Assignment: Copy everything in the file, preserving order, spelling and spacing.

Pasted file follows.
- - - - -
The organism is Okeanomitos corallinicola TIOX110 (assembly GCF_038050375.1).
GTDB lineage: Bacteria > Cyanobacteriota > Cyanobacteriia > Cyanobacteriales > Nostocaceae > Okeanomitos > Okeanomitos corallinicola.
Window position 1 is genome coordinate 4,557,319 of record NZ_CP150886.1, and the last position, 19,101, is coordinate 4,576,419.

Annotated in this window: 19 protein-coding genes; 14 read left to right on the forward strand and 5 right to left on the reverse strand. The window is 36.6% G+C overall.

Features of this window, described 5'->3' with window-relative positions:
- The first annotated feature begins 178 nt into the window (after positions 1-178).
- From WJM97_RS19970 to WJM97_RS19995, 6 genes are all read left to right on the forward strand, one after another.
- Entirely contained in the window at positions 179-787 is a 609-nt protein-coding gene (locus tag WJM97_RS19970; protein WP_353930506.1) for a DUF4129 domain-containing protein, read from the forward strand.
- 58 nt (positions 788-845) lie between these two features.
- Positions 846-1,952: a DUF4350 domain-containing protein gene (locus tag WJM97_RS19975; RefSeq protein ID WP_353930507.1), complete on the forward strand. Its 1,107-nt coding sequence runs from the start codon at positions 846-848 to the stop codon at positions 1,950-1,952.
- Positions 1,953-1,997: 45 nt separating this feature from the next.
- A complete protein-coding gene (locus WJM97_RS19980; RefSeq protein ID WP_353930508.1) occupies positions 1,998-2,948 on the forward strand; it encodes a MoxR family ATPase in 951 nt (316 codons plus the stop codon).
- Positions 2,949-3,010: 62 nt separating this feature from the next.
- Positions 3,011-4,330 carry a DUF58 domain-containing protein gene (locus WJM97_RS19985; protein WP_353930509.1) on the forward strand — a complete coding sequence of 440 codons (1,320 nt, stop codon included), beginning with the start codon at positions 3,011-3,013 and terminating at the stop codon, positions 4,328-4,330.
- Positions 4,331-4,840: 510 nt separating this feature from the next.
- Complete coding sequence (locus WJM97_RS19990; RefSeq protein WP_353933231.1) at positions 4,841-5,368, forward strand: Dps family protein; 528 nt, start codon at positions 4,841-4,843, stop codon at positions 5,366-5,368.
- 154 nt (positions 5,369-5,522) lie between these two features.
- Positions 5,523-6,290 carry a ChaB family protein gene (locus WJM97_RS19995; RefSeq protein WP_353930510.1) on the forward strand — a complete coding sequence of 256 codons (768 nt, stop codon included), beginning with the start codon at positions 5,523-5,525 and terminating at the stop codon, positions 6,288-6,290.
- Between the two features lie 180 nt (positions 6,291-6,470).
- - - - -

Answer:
The organism is Okeanomitos corallinicola TIOX110 (assembly GCF_038050375.1).
GTDB lineage: Bacteria > Cyanobacteriota > Cyanobacteriia > Cyanobacteriales > Nostocaceae > Okeanomitos > Okeanomitos corallinicola.
Window position 1 is genome coordinate 4,557,319 of record NZ_CP150886.1, and the last position, 19,101, is coordinate 4,576,419.

Annotated in this window: 19 protein-coding genes; 14 read left to right on the forward strand and 5 right to left on the reverse strand. The window is 36.6% G+C overall.

Features of this window, described 5'->3' with window-relative positions:
- The first annotated feature begins 178 nt into the window (after positions 1-178).
- From WJM97_RS19970 to WJM97_RS19995, 6 genes are all read left to right on the forward strand, one after another.
- Entirely contained in the window at positions 179-787 is a 609-nt protein-coding gene (locus tag WJM97_RS19970; protein WP_353930506.1) for a DUF4129 domain-containing protein, read from the forward strand.
- 58 nt (positions 788-845) lie between these two features.
- Positions 846-1,952: a DUF4350 domain-containing protein gene (locus tag WJM97_RS19975; RefSeq protein ID WP_353930507.1), complete on the forward strand. Its 1,107-nt coding sequence runs from the start codon at positions 846-848 to the stop codon at positions 1,950-1,952.
- Positions 1,953-1,997: 45 nt separating this feature from the next.
- A complete protein-coding gene (locus WJM97_RS19980; RefSeq protein ID WP_353930508.1) occupies positions 1,998-2,948 on the forward strand; it encodes a MoxR family ATPase in 951 nt (316 codons plus the stop codon).
- Positions 2,949-3,010: 62 nt separating this feature from the next.
- Positions 3,011-4,330 carry a DUF58 domain-containing protein gene (locus WJM97_RS19985; protein WP_353930509.1) on the forward strand — a complete coding sequence of 440 codons (1,320 nt, stop codon included), beginning with the start codon at positions 3,011-3,013 and terminating at the stop codon, positions 4,328-4,330.
- Positions 4,331-4,840: 510 nt separating this feature from the next.
- Complete coding sequence (locus WJM97_RS19990; RefSeq protein WP_353933231.1) at positions 4,841-5,368, forward strand: Dps family protein; 528 nt, start codon at positions 4,841-4,843, stop codon at positions 5,366-5,368.
- 154 nt (positions 5,369-5,522) lie between these two features.
- Positions 5,523-6,290 carry a ChaB family protein gene (locus WJM97_RS19995; RefSeq protein WP_353930510.1) on the forward strand — a complete coding sequence of 256 codons (768 nt, stop codon included), beginning with the start codon at positions 5,523-5,525 and terminating at the stop codon, positions 6,288-6,290.
- Between the two features lie 180 nt (positions 6,291-6,470).